Opposing players and coaches have been quick to shower Mitch Trubisky with praise this season, and it doesn’t seem to be slowing down anytime soon. Indeed, you can add Eagles Head Coach Doug Pederson to the list, because he sees Trubisky as Carson Wentz 2.0.
“Oh, for sure, for sure,” Pederson said via ESPN Chicago’s Jeff Dickerson. “We knew last year with Carson as a rookie that there were going to be growing pains and we were going to take some lumps. And also, listen, we just weren’t very good as a football team last year, too, and didn’t have the surrounding pieces around Carson. You kind of see in Mitch, you see the arm talent, you see the athleticism, the strength. You see good decisions, the accuracy. You see things that flash on tape that you go, ‘OK, that’s exactly the way Carson was a year ago.'”
If anyone knows what it looks like for a rookie quarterback to fight through the rebuilding process, it’s Pederson. After coaching through Wentz’s rookie experience, Pederson’s words carry a little bit more weight than other on-lookers.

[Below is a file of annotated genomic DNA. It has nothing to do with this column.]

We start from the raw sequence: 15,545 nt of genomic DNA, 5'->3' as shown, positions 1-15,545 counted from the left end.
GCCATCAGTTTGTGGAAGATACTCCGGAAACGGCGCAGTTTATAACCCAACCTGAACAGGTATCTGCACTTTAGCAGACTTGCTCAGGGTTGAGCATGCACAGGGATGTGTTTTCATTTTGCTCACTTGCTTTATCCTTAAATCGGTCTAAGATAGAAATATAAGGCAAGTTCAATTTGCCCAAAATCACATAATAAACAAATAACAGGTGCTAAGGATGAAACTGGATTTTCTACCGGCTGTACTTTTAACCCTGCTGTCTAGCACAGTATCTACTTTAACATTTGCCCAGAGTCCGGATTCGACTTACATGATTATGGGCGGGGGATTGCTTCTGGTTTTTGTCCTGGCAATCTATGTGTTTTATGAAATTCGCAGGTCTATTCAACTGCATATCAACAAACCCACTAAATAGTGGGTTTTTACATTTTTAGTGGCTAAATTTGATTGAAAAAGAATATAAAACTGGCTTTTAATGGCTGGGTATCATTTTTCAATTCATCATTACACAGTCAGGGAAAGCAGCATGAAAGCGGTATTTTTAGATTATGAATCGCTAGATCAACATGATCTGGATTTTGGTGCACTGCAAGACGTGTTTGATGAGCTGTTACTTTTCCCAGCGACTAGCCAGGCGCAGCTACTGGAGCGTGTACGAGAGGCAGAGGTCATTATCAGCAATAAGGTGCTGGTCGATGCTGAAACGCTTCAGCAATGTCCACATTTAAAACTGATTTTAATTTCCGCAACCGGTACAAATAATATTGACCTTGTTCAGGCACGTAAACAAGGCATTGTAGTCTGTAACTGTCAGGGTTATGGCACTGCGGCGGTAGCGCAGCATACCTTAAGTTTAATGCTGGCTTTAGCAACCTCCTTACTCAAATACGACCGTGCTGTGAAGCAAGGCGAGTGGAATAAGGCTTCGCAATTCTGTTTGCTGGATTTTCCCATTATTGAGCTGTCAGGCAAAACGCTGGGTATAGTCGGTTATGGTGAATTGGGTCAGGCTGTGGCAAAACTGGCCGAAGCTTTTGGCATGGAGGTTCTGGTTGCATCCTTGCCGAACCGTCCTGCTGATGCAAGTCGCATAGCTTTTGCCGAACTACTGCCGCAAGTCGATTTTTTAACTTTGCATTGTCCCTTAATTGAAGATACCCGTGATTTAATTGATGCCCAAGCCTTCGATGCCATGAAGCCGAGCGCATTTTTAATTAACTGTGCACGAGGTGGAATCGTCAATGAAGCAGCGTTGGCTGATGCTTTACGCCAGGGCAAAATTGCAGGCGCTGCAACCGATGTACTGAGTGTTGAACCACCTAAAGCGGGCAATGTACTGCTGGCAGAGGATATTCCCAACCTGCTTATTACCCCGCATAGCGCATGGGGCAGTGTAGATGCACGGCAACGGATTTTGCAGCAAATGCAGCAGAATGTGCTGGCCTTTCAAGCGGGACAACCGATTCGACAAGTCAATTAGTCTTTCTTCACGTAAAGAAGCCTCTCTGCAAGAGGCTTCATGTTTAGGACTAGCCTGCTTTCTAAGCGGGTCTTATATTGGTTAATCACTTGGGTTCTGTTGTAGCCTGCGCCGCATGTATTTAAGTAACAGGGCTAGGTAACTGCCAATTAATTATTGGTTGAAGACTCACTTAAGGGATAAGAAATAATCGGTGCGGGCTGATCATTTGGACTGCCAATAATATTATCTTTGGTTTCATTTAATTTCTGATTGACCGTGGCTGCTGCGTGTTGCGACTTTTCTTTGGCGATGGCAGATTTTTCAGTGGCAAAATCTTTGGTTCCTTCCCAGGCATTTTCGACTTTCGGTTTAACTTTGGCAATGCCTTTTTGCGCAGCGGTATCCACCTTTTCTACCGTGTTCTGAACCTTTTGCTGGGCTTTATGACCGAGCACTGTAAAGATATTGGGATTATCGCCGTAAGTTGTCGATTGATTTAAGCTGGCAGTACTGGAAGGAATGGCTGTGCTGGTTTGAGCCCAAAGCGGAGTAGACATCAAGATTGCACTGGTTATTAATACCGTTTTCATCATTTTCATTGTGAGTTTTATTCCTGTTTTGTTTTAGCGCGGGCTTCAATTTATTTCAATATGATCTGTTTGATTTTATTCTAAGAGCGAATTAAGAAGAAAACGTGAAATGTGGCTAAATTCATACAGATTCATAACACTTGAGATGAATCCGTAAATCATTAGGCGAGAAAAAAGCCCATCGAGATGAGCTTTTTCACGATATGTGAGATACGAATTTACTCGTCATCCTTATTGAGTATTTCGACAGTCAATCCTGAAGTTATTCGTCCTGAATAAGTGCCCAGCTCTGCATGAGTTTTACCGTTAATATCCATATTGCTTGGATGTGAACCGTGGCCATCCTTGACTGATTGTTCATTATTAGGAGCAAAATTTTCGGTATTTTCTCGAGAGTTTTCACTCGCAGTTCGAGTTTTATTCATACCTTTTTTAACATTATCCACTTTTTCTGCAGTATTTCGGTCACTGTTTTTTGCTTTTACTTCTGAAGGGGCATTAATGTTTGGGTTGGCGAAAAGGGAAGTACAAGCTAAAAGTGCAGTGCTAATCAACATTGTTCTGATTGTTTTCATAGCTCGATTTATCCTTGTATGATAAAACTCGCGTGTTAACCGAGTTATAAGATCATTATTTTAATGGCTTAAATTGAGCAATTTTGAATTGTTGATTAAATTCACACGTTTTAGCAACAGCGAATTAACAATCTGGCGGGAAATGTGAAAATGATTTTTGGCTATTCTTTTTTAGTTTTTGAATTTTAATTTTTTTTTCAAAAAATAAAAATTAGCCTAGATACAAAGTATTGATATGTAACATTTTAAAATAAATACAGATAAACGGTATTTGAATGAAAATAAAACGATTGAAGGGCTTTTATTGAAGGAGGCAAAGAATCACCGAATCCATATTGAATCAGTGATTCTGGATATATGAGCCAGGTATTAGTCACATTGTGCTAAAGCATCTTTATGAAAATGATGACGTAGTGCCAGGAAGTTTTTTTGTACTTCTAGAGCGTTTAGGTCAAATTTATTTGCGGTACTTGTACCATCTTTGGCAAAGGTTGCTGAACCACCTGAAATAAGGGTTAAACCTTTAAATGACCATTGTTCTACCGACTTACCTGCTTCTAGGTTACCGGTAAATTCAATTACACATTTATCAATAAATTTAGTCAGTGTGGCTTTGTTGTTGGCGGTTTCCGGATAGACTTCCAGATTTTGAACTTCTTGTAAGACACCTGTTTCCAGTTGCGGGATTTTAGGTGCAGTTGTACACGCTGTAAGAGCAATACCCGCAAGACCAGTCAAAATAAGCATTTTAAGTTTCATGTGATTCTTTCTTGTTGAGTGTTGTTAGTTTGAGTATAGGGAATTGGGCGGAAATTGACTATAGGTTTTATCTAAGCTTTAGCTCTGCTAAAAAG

It was just a year ago when Wentz was a talented up-and-comer with arm strength and athleticism fighting through a bumpy rookie season. Like Trubisky in his first six starts, Wentz flashed early in his professional career before eventually succumbing to the reality he could only do so much with a depleted group of receivers. And since both were the first quarterbacks selected in their respective draft classes, comparisons between the two will probably pop up from time to time in the coming years.
Before we go off the deep end, realize that Wentz and Trubisky are 1) different types of quarterbacks and 2) Wentz had a leg up on Trubisky as far as the development curve is concerned.
Wentz played his college football at North Dakota State, an FCS school, where he learned some of the nuances of a pro style offense. He threw 612 passes in his college career, then the Eagles accelerated Wentz’s development by having him throw another 607 passes as a rookie.
Unfortunately, Trubisky wasn’t afforded that kind of opportunity while at North Carolina, where he started just one year in a spread-based offense before bolting to the NFL Draft. He also hasn’t been given the volume of throwing opportunities Wentz received as a rookie either, averaging 24.2 throws per game compared to Wentz’s 37.9 attempts as a rookie. Still, it isn’t hard to see how Pederson can see a lot of Wentz in the quarterback he’ll go up against on Sunday.